Yuzu Opens Up Japanese Citrus to the World
One of the citrus materials that FEMA GRAS 28 released in its updated list was yuzu, a tart and fragrant citrus. The most popular Japanese citrus flavor in sweet and culinary applications, yuzu has become a mainstay in Western cuisine. “We have used yuzu most often in dressings, vinaigrettes, and also in frostings and yogurt preps. It has a very versatile flavor profile,” says Holden Rouse, Beverage Applications Technologist. Over the last several years, Western chefs featured yuzu as an aromatic and flavorful ingredient in Japanese-inspired dishes; while consumer packaged foods companies featured yuzu in sweets, sauces, vinegars and RTD beverages. “Yuzu, for example, has an intensely aromatic character, with sweetness and tartness. If you blend it with mint, it gives a good refreshing beverage,” Rouse advises.
“As a flavorist, I’m always looking outside the box. From the raw materials, I find profiles similar to fruits which I don’t expect to find in citrus,” Faye continues. Most of T. Hasegawa’s citrus varieties offer a refreshing element in carbonated beverages, which often use natural ingredients with less-sweet flavor profiles. With the rise of yuzu’s prominence on the label, Dorkoski hopes newly certified kabosu and sudachi can be labeled in RTD and RTE products as well. “I hope to see kabosu and sudachi on labels soon. There are some delightful uses with these products outside of beverage; particularly in savory,” she adds. “With an herbal and green profile and a subtle savory background, kabosu is ideal for tea beverages, however its mysterious savory note on the back of the tongue along with a hint of candy and green notes gives kabosu an ideal home in sweet beverages with lemon or lime, but makes for a delicious addition to desserts.”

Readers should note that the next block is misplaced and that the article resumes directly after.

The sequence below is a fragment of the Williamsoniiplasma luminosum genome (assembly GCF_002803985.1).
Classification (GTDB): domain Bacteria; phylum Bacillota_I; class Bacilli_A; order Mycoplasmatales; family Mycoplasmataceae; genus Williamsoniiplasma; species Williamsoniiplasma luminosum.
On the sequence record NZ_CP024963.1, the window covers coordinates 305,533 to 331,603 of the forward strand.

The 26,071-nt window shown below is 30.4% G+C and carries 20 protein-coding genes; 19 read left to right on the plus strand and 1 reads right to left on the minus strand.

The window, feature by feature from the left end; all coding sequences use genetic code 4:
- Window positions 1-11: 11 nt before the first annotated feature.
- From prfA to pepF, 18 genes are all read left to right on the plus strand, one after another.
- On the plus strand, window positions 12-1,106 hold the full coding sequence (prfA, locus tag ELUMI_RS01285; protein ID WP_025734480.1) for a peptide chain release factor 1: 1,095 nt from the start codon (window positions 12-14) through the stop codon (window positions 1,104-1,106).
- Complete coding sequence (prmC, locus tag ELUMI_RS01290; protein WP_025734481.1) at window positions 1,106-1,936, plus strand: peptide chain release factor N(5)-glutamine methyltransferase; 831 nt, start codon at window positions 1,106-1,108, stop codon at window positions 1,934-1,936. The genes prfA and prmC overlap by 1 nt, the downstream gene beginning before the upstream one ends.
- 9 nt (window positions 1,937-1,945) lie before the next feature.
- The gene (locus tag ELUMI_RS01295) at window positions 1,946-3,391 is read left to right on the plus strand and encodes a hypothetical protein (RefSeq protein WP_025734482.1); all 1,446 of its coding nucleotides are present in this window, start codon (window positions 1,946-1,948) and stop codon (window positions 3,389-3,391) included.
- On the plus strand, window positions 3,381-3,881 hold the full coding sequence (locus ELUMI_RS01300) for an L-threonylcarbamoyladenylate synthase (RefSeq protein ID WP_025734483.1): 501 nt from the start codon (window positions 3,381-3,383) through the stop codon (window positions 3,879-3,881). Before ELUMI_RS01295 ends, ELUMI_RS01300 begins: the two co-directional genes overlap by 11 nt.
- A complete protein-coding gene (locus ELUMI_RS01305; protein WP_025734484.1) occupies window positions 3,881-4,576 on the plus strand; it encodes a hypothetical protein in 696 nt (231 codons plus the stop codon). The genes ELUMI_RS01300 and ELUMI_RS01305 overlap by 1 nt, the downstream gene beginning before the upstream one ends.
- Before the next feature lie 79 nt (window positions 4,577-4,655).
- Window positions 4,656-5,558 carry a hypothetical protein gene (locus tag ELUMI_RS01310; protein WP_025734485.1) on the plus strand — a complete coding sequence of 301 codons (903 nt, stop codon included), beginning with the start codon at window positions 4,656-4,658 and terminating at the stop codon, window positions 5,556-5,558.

Consumers continue to rely heavily on immunity boosting ingredients and global cuisine, particularly during economic uncertainty and a global pandemic. Taking a trip to Japan with new citrus varieties in foods and beverages is a cost effective alternative; but how can CPGs showcase unfamiliar flavors to a new audience? By featuring aromatic ingredients on the label, along with provenance and recipes, brands create a chance for consumers to educate themselves, and enhance their own language of taste and smell. Hopefully, this gives consumers more context for the taste profile before trying.
Citrus for the Conscious Consumer
Sugar reduction continues to be an area of value for health-conscious consumers worldwide, giving citrus the opportunity to be featured in “less sweet” flavors. A rich source of vitamins, minerals and fiber, citrus varieties innately offer the wellness factor a majority of consumers crave in their daily intake.
In a 2019 International Food Informational Council (IFIC) study, one in four consumers pursue foods with health benefits. Similarly, a Mintel study reported 21% of US consumers prefer unique flavors with healthy benefits. As we continue navigating one of the most significant health crises in the world, the link between food and wellness is strengthened.
Alternative proteins continue to be an area of significant growth as well. According to Globe Newswire, the alternative protein market is expected to reach $17.9 billion by 2025 with a CAGR of 9.5%. Powder and oil soluble delivery systems will lock in citrus flavor, allowing more opportunity for these varieties to reach vegan and vegetarian consumers.
Ingredients are a portal to connect us with places and people of origin, and ultimately making our food experience especially unique. Citrus continues as a ripe category across the global food and beverage scene; and as consumers stay home during COVID quarantine, the desire to travel and explore through food and beverage is an opportunity for flavor innovation.